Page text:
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Ask Judith Ludwic Your Own Question
Judith Ludwic
Judith Ludwic, Immigration Lawyer
Category: Immigration Law
Satisfied Customers: 28862
Experience:  34 years as practicing immigration attorney, with non-immigrant and immigrant visa experience.
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I am a US citizen who has not lived in the USA years

Customer Question

I am a US citizen who has not lived in the USA for 47 years (age 67). I have been retired for over 7 years. My husband is Jamaican and we have been married for 5 years. We wish to visit the USA and my Father who is in his 90's. My husband has been refused a visitors visa now twice on his Jamaican passport because not only is married to me, but his Mother and three brothers are all US citizens. We have no intention of living in the USA ever. He has now received his BOTC, British Overseas Territories Passport, which only requires a visa waiver to visit the USA. Can we apply for a ten years visitors go in and out to visit relatives etc. Can he now apply for a visa waiver on the BOTC? We live in the Caribbean.
Submitted: 2 years ago.
Category: Immigration Law
Customer: replied 2 years ago.
I am also a UK citizen and we have no problem getting him a visitors visa for there. I don't understand because it would be easy to get him an immigration visa and green card if we went to live in the states, but they won't let us JUST VISIT??? Why?
Expert:  Judith Ludwic replied 2 years ago.
Hello, my name is Judith. Thank you for this opportunity to answer your questions. I have 34 years experience as a licensed immigration attorney.
What are your joint assets in UK, home, does he work financial holdings pension?, etc?
When did he last apply? With his BOTC?
Customer: replied 2 years ago.
We have no joint assets in the UK ...he has his own property in Jamaica and children living there and in one in Anguilla where we live now. All our assets are separate. All my children are UK citizens. He has never applied with his BOTC...we want to know if we should apply now with that passport for a visa waiver or use his Jamaican passport to try for a visitors visa again. He still works, has a government pension in Anguilla. We do not live in the UK we live in the Caribbean. To go to the American embassy in Barbados or Jamaica is expensive (hotels and flights) and it costs us over $400 every time he has applied and been refused. You would think there would be some kind of Consular service to aid people with these problems but the embassy is not very 'user' friendly when it comes to visas for people married to US citizens WHO DO NOT want to emigrate. It seems we could move to the USA, and it would not be a problem, but we do not want to and I doubt we ever will.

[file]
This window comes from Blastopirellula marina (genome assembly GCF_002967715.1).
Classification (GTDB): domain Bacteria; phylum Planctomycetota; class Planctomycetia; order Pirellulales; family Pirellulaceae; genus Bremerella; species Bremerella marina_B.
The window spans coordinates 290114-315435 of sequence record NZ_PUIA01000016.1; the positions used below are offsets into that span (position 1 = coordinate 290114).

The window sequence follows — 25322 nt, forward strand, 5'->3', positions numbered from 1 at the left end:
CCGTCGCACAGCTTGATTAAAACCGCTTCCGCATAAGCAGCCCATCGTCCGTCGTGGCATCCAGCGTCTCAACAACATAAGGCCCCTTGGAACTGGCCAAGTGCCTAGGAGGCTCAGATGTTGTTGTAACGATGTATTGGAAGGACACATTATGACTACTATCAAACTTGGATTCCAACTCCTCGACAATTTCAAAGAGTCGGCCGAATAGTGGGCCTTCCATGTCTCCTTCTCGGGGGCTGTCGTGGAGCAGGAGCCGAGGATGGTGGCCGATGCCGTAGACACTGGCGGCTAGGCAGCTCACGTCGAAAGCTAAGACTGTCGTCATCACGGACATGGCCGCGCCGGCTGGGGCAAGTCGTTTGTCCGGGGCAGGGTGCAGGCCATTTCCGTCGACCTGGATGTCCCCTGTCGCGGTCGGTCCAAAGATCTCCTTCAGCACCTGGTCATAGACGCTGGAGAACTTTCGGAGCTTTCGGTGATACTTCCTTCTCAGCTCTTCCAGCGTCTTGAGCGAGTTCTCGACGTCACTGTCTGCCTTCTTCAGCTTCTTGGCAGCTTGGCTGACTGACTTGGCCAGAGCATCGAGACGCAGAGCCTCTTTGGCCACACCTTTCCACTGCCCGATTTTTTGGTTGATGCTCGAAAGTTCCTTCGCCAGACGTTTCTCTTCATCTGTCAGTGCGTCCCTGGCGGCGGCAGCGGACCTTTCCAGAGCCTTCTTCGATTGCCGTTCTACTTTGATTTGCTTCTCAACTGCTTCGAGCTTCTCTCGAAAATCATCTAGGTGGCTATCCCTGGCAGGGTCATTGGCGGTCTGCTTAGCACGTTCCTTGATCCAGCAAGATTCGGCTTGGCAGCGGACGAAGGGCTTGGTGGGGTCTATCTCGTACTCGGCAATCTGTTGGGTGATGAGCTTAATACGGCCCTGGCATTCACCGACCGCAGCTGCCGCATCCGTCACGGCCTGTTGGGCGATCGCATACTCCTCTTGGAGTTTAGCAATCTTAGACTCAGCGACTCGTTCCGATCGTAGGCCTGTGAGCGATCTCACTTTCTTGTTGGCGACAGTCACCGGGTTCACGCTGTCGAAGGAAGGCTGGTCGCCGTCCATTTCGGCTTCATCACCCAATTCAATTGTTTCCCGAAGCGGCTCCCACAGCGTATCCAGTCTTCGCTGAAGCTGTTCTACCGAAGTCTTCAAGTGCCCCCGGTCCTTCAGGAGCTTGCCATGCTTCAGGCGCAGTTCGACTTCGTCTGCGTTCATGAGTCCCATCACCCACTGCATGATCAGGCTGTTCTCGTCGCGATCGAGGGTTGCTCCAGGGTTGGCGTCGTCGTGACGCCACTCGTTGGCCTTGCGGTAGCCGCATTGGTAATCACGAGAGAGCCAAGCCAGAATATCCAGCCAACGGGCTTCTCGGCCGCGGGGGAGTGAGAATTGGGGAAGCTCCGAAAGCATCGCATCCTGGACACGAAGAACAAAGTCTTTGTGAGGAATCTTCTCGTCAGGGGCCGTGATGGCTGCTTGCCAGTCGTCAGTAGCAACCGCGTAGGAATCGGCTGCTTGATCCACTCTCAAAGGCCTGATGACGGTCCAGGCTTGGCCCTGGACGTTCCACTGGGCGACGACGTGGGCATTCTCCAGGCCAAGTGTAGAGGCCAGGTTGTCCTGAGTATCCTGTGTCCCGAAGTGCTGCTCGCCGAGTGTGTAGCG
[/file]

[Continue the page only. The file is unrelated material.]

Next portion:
Expert:  Judith Ludwic replied 2 years ago.
Oh, I so understand you!
I am very very surprised that since he is continuing to hold employment, and has a pension in Anguilla.
Those are two very strong pieces of the puzzle to show intent to return and no intent to immigrate.
He cannot apply for the VWP with his new passport because he has been denied a visa. It doesn't matter that the visa denial was under his Jamaican passport, it was a denial for and knocks him out of VWP eligibility.
So that leaves him with one option left and that is to apply once again for the visitor visa using his new passport.
I would suggest he get a letter from his employment stating that he has been given holiday authorization for 2 weeks and that they state his employment history, date of hire, position, salary and that the job remains open to him.
He should take in evidence of his pension. Also, get a letter from your father's doctor stating that he is in "fragile" health. Anyone in their 90's is fragile. It does not mean he has a life threatening condition but it does mean his life term is finite.
He needs to take evidence of having a lease or mortgage on his residence in Anguilla that he cannot just walk from.
I would also suggest you write an affidavit of you total lack of intent to ever return to live in the US. As a 47 year ex-pat you are happy living the island life, have your own pension there and a far better life than you would have living state-side.
If his visa is refused, then he should not leave the window. He should demand in a very courteous way that he be allowed to see the unit supervisor for non-immigrant visas.
He should explain that you and he both know you can go through the motions of obtaining an immigrant visa for him but it is a total waste of the government resources and your finances since it is just using the back door to go for a 2 week holiday. It makes no sense because you have it too good in the islands and island living is how you wish to remain.
If that fails then you can write to the Consul General and the Visa Office in the Washington, DC.
But I would try this step first, despite the cost.
Hiring an attorney who specializes in consular processing could help, it tends to add credibiity, but it also adds considerable cost and I would go for it again without assistance.
I will lead you through the next phase if the visa is refused.
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